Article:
Mayo Clinic Laboratory and Pathology Research Roundup: Oct. 31

The Research Roundup provides an overview of the past week’s research from Mayo Medical Laboratories consultants, including featured abstracts and complete list of published studies and reviews.


Featured Abstracts

Natural History of Wild-Type Transthyretin Cardiac Amyloidosis and Risk Stratification Using a Novel Staging System

amyloidWild-type transthyretin cardiac amyloidosis (ATTRwt) is increasingly recognized as an important cause of heart failure. Mayo Clinic researchers conducted a study to determine the natural history of ATTRwt and the predictors of survival. Multivariate predictors of mortality included age, ejection fraction, pericardial effusion, N-terminal pro-B-type natriuretic peptide, and troponin T. A staging system was developed that used thresholds of troponin T and N-terminal pro-B-type natriuretic peptide. The natural history of ATTRwt is poor. We report a novel cardiac biomarker staging system that enables risk stratification in an era of emerging treatment strategies.The respective 4-year overall survival estimates were 57%, 42%, and 18% for stage I (both values below cutoff), stage II (one above), and stage III (both above), respectively. Stage III patients were at an increased risk of mortality after adjustment for age and sex compared with stage I. Based on the results, the natural history of ATTRwt is poor. Researchers reported a novel cardiac biomarker staging system that enables risk stratification in an era of emerging treatment strategies. The paper was published in the Journal of American College of Cardiology.

Quantitation of Albumin in Urine by Liquid Chromatography Tandem Mass Spectrometry

MassSpec2-960x540Urinary excretion of human serum albumin (HSA), a 6.65 kDa monomeric protein, is a sensitive marker of renal damage associated with many diseases including diabetes mellitus. Albumin is synthesized by the liver and functions as a transport protein for fat-soluble hormones and drugs and for maintaining plasma colloid osmotic pressure and pH. Albumin is not filtered at the glomerulus and its presence in the urine at concentration above 30 mg/day is suggestive of glomerular damage. Early diagnosis of microalbuminuria has prognostic value for monitoring disease progression and early clinical management of diabetic nephropathy in prediabetic patients. Current methods for quantitation of urine albumin are based on immunoassays or size exclusion high-performance liquid chromatography coupled with UV detection (SEC-HPLC-UV). Studies have demonstrated discordance between the existing methods. It has been suggested that while immunoassays underestimate albumin in urine, SEC-HPLC-UV method overestimates albumin as it cannot separate co-eluting interferences. Mayo Clinic researchers describe a liquid chromatography tandem mass spectrometry LC-MS/MS candidate reference method for albumin quantitation. The study was published in Methods in Molecular Biology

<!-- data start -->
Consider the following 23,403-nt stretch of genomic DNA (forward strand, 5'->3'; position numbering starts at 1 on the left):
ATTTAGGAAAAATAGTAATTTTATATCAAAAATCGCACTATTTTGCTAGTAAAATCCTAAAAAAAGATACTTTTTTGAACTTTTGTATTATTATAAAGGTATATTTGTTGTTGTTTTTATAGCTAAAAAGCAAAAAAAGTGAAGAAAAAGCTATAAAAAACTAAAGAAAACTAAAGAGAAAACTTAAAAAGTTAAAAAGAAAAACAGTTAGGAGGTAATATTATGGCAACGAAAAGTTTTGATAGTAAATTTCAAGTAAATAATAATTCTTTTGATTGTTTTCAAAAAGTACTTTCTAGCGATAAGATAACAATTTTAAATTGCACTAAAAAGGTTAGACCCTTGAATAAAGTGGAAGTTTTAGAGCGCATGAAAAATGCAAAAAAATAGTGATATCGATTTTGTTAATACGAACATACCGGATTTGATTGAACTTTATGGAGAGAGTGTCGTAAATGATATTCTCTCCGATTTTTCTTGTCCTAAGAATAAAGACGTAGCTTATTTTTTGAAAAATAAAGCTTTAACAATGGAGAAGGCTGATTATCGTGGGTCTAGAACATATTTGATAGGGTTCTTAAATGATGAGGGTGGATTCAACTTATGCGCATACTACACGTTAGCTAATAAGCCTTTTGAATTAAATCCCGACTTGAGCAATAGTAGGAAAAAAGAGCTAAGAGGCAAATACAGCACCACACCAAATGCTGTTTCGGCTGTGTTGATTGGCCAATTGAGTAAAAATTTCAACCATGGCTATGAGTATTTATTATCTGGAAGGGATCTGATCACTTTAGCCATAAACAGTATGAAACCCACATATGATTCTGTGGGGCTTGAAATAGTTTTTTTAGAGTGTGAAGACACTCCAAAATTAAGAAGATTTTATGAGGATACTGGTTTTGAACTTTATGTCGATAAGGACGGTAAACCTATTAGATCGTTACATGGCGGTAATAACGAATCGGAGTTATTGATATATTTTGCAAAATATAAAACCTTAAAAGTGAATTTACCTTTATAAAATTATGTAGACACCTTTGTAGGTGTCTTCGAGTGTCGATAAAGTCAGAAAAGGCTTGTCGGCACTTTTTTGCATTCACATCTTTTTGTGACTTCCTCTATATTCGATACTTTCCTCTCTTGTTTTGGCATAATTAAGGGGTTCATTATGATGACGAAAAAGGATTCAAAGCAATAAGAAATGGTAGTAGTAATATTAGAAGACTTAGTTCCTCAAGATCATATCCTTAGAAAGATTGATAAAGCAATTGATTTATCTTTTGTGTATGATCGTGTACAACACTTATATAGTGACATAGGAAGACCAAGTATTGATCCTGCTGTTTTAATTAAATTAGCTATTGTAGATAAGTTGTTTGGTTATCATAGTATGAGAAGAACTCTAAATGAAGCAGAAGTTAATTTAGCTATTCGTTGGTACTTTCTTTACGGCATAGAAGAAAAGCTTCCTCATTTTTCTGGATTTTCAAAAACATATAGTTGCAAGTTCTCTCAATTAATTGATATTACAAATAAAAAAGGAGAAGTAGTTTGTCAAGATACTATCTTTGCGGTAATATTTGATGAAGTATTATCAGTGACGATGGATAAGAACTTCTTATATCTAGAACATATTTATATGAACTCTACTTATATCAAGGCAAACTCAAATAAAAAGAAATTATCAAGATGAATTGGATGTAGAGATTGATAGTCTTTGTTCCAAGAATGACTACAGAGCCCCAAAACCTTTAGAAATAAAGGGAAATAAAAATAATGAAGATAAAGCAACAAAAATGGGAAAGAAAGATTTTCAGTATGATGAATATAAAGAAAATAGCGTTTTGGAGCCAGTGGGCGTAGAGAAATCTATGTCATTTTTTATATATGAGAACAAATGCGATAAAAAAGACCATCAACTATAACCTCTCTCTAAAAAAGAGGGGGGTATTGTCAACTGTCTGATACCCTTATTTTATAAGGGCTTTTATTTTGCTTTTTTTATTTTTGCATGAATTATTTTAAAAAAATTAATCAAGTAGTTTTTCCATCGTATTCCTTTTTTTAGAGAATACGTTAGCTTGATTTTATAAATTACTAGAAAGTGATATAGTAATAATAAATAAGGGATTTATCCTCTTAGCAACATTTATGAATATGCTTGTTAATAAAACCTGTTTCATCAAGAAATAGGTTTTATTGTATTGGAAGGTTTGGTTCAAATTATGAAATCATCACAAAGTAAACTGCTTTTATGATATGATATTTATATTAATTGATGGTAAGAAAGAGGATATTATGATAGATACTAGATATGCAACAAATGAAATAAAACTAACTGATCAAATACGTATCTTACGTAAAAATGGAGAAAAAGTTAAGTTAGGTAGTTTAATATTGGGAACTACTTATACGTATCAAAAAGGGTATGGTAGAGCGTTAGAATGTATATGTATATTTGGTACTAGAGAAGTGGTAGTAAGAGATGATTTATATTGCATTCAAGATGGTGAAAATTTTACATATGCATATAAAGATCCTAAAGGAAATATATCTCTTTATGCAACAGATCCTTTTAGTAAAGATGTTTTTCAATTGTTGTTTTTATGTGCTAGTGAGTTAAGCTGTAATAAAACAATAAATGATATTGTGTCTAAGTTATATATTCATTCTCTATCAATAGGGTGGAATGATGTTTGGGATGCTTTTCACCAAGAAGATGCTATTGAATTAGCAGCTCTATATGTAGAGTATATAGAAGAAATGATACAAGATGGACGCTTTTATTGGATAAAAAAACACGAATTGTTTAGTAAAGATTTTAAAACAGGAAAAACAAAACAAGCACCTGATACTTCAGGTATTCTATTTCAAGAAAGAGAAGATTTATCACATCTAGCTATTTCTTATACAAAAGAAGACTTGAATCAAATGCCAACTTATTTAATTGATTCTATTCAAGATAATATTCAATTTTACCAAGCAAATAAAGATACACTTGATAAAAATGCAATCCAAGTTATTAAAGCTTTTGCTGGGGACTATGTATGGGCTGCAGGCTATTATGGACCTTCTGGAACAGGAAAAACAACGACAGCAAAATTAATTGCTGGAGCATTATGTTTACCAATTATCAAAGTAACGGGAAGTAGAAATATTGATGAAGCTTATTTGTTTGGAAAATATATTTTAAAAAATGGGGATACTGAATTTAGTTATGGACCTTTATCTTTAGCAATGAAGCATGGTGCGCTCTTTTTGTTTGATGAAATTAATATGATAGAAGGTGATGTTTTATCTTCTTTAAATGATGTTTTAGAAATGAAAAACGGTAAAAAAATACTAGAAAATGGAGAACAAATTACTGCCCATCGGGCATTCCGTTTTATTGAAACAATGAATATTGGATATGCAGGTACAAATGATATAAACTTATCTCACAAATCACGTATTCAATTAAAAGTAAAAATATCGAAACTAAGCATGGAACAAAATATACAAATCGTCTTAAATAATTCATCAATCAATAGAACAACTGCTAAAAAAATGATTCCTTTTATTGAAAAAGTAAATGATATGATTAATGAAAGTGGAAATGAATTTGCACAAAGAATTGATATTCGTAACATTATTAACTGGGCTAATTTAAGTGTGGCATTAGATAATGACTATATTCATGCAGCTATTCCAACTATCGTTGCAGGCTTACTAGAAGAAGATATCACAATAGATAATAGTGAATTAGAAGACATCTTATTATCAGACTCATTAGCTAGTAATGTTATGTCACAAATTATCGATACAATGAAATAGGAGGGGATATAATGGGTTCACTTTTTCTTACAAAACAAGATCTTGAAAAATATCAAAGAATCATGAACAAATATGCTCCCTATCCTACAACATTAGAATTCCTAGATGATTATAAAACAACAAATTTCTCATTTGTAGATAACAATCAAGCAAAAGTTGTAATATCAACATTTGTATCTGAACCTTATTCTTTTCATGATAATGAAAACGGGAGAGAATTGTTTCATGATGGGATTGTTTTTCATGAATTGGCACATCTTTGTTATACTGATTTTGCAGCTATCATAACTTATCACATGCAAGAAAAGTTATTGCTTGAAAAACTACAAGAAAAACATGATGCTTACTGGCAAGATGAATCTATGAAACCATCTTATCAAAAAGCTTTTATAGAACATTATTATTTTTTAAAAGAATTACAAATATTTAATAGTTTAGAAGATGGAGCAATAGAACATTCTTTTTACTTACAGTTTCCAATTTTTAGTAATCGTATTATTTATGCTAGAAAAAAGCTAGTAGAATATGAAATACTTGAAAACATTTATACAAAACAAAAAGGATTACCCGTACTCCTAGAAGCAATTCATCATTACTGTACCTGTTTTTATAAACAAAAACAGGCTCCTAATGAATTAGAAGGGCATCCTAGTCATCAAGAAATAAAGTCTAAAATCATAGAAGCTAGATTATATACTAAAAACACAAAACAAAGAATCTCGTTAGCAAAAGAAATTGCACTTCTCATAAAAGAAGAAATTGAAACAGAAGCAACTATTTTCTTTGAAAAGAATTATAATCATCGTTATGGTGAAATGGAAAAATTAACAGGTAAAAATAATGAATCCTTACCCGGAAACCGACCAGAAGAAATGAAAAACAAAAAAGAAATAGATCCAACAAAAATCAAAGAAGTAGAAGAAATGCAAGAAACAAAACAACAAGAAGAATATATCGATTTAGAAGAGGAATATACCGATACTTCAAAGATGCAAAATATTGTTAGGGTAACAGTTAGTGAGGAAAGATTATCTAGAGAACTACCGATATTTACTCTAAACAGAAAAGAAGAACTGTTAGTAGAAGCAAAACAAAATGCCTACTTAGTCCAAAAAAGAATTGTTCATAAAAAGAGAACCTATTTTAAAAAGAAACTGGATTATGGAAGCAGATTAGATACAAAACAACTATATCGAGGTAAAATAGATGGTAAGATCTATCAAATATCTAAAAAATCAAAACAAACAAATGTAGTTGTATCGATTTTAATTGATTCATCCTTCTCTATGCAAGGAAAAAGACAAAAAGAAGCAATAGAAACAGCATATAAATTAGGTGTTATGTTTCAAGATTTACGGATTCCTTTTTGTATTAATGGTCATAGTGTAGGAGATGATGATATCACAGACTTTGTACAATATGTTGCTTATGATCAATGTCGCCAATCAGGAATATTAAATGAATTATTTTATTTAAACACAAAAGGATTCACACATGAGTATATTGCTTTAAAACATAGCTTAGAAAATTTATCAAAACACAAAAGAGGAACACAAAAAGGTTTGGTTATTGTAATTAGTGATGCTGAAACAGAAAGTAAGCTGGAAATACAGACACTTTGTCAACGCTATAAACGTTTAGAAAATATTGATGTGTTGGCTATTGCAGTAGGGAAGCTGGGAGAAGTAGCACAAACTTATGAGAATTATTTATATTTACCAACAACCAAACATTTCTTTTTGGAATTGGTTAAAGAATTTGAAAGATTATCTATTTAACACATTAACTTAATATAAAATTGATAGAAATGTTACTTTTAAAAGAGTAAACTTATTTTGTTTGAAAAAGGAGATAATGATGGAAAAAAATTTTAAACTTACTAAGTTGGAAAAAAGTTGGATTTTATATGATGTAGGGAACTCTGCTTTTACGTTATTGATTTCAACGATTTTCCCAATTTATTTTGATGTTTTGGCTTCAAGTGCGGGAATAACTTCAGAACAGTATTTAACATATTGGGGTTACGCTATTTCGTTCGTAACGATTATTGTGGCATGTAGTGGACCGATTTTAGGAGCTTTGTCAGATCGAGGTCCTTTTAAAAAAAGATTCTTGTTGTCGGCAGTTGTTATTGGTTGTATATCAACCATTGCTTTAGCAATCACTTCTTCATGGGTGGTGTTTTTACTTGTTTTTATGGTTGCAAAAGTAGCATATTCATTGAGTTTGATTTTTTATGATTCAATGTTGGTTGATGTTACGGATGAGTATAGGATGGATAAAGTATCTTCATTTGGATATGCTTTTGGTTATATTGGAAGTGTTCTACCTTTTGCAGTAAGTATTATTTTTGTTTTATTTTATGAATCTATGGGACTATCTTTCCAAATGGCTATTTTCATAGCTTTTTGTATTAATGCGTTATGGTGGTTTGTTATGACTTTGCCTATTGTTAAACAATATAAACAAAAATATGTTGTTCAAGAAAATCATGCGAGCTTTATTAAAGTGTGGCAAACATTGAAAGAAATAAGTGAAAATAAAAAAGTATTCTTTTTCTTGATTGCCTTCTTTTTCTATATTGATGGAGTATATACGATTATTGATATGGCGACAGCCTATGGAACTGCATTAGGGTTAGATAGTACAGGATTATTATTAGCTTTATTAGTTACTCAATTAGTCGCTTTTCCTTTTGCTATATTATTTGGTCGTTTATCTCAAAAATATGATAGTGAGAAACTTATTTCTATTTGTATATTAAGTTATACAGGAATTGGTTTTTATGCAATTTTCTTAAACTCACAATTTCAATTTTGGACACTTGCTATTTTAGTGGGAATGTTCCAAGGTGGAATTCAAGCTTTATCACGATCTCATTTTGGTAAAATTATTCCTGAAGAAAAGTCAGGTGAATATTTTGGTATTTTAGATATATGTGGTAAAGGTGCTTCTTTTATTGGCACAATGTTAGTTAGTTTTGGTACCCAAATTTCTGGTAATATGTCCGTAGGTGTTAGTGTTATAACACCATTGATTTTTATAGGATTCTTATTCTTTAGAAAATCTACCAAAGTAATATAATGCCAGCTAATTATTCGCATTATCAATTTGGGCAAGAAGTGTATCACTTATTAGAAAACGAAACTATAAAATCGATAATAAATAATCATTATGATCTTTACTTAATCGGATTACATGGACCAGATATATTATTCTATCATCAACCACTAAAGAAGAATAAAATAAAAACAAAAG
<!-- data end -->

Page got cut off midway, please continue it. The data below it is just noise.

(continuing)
Published to PubMed This Week

kschrib

Kelley Schreiber

Kelley Schreiber is a Marketing Channel Manager at Mayo Medical Laboratories. She is the principle editor and writer of Insights and leads social media and direct marketing strategy. Kelley has worked at Mayo Clinic since 2013. Outside of work, you can find Kelley running, traveling, playing with her new kitten, and exploring new foods.